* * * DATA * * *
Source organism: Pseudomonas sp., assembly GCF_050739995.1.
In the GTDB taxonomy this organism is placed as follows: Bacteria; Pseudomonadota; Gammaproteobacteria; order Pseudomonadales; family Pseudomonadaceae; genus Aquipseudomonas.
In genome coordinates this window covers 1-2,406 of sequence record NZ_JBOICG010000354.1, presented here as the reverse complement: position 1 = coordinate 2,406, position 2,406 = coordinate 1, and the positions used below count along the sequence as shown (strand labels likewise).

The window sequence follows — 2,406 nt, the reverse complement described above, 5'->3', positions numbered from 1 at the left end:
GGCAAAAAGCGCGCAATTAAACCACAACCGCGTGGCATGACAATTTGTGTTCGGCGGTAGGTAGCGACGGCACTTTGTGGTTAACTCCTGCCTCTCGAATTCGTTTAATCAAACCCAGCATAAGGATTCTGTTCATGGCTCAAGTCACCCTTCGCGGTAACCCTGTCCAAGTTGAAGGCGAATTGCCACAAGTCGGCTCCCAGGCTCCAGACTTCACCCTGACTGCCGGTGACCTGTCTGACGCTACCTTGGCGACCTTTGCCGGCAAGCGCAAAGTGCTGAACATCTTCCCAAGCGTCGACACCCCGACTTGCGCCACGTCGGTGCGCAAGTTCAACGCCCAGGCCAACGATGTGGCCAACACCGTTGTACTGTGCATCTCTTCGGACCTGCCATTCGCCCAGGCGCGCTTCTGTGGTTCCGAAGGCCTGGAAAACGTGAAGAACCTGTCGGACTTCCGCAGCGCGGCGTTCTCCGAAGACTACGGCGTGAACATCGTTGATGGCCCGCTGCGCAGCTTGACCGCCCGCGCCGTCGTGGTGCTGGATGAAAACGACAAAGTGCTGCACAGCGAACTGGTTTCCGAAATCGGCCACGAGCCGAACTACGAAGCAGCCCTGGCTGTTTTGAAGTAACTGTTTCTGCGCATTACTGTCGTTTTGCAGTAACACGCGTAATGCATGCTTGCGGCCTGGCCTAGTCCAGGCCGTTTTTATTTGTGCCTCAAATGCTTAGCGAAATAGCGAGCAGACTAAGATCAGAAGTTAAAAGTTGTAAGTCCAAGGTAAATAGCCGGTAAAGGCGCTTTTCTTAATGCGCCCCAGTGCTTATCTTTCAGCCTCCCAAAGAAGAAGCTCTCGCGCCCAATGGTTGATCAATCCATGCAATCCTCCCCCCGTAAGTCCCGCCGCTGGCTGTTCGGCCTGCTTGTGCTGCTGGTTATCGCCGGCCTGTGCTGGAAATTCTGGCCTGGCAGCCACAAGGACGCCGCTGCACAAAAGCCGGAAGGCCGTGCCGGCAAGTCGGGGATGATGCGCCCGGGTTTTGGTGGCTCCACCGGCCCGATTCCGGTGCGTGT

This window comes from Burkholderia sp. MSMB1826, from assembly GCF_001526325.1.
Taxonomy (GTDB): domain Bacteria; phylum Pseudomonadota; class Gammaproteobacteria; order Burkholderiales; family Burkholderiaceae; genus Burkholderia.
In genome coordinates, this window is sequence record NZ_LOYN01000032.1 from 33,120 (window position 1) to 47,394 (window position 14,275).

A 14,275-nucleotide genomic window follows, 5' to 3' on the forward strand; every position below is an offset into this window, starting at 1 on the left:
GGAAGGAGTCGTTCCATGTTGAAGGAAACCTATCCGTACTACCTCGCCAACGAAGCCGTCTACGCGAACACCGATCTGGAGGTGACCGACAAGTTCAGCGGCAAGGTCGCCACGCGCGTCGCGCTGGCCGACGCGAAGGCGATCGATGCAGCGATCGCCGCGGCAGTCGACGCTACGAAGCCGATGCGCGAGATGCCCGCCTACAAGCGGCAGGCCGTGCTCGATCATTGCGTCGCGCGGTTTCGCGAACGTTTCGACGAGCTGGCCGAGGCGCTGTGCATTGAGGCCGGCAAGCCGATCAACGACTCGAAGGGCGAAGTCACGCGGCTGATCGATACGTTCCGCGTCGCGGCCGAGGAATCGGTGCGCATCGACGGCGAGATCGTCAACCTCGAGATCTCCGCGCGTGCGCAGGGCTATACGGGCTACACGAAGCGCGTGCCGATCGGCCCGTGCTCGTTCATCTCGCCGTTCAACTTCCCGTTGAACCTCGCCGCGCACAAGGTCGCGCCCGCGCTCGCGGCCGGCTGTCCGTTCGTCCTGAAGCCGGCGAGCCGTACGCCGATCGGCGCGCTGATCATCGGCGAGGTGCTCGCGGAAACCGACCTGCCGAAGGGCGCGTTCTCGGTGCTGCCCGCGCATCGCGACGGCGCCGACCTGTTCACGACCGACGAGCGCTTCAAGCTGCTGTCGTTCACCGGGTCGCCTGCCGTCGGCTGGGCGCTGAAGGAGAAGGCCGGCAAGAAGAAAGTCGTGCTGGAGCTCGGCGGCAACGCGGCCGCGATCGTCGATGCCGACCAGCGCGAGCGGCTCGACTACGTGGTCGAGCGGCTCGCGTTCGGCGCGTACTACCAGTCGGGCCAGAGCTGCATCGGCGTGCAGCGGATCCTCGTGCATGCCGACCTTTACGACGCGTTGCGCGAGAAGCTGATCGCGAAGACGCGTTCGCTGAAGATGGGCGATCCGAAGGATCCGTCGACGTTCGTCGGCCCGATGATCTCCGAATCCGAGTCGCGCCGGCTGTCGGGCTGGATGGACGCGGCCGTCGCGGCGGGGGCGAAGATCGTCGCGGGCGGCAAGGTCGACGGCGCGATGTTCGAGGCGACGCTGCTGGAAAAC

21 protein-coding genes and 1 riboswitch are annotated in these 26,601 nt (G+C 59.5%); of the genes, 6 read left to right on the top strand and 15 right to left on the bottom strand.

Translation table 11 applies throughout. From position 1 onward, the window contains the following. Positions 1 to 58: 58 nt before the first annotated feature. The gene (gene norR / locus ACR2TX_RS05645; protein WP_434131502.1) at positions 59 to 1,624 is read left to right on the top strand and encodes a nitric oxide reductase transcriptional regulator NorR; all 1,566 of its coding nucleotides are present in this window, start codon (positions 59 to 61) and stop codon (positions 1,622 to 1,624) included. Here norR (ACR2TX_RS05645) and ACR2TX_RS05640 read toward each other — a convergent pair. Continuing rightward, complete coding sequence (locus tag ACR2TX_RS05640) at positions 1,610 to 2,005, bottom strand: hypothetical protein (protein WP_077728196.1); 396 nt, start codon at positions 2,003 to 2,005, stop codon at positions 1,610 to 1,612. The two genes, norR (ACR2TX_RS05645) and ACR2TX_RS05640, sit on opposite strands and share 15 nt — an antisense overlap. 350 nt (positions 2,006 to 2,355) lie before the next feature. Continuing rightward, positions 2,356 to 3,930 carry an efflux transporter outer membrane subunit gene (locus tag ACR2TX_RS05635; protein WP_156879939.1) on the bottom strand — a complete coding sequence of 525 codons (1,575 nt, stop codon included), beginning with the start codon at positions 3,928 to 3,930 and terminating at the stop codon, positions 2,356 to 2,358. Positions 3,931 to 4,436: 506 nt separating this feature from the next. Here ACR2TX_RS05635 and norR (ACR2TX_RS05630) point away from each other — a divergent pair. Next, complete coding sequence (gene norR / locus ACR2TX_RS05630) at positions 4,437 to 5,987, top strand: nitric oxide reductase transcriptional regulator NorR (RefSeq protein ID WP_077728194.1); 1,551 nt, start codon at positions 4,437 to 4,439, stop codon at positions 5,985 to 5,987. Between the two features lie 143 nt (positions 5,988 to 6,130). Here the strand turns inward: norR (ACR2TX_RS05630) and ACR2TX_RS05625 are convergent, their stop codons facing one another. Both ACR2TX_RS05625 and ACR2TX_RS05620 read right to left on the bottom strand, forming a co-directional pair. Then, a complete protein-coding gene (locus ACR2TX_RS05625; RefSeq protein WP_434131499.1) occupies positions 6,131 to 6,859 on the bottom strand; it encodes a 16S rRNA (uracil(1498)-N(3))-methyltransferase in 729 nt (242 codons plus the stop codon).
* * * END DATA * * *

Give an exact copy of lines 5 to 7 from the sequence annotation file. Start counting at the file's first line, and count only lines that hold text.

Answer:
GGCAAAAAGCGCGCAATTAAACCACAACCGCGTGGCATGACAATTTGTGTTCGGCGGTAGGTAGCGACGGCACTTTGTGGTTAACTCCTGCCTCTCGAATTCGTTTAATCAAACCCAGCATAAGGATTCTGTTCATGGCTCAAGTCACCCTTCGCGGTAACCCTGTCCAAGTTGAAGGCGAATTGCCACAAGTCGGCTCCCAGGCTCCAGACTTCACCCTGACTGCCGGTGACCTGTCTGACGCTACCTTGGCGACCTTTGCCGGCAAGCGCAAAGTGCTGAACATCTTCCCAAGCGTCGACACCCCGACTTGCGCCACGTCGGTGCGCAAGTTCAACGCCCAGGCCAACGATGTGGCCAACACCGTTGTACTGTGCATCTCTTCGGACCTGCCATTCGCCCAGGCGCGCTTCTGTGGTTCCGAAGGCCTGGAAAACGTGAAGAACCTGTCGGACTTCCGCAGCGCGGCGTTCTCCGAAGACTACGGCGTGAACATCGTTGATGGCCCGCTGCGCAGCTTGACCGCCCGCGCCGTCGTGGTGCTGGATGAAAACGACAAAGTGCTGCACAGCGAACTGGTTTCCGAAATCGGCCACGAGCCGAACTACGAAGCAGCCCTGGCTGTTTTGAAGTAACTGTTTCTGCGCATTACTGTCGTTTTGCAGTAACACGCGTAATGCATGCTTGCGGCCTGGCCTAGTCCAGGCCGTTTTTATTTGTGCCTCAAATGCTTAGCGAAATAGCGAGCAGACTAAGATCAGAAGTTAAAAGTTGTAAGTCCAAGGTAAATAGCCGGTAAAGGCGCTTTTCTTAATGCGCCCCAGTGCTTATCTTTCAGCCTCCCAAAGAAGAAGCTCTCGCGCCCAATGGTTGATCAATCCATGCAATCCTCCCCCCGTAAGTCCCGCCGCTGGCTGTTCGGCCTGCTTGTGCTGCTGGTTATCGCCGGCCTGTGCTGGAAATTCTGGCCTGGCAGCCACAAGGACGCCGCTGCACAAAAGCCGGAAGGCCGTGCCGGCAAGTCGGGGATGATGCGCCCGGGTTTTGGTGGCTCCACCGGCCCGATTCCGGTGCGTGT

This window comes from Burkholderia sp. MSMB1826, from assembly GCF_001526325.1.
Taxonomy (GTDB): domain Bacteria; phylum Pseudomonadota; class Gammaproteobacteria; order Burkholderiales; family Burkholderiaceae; genus Burkholderia.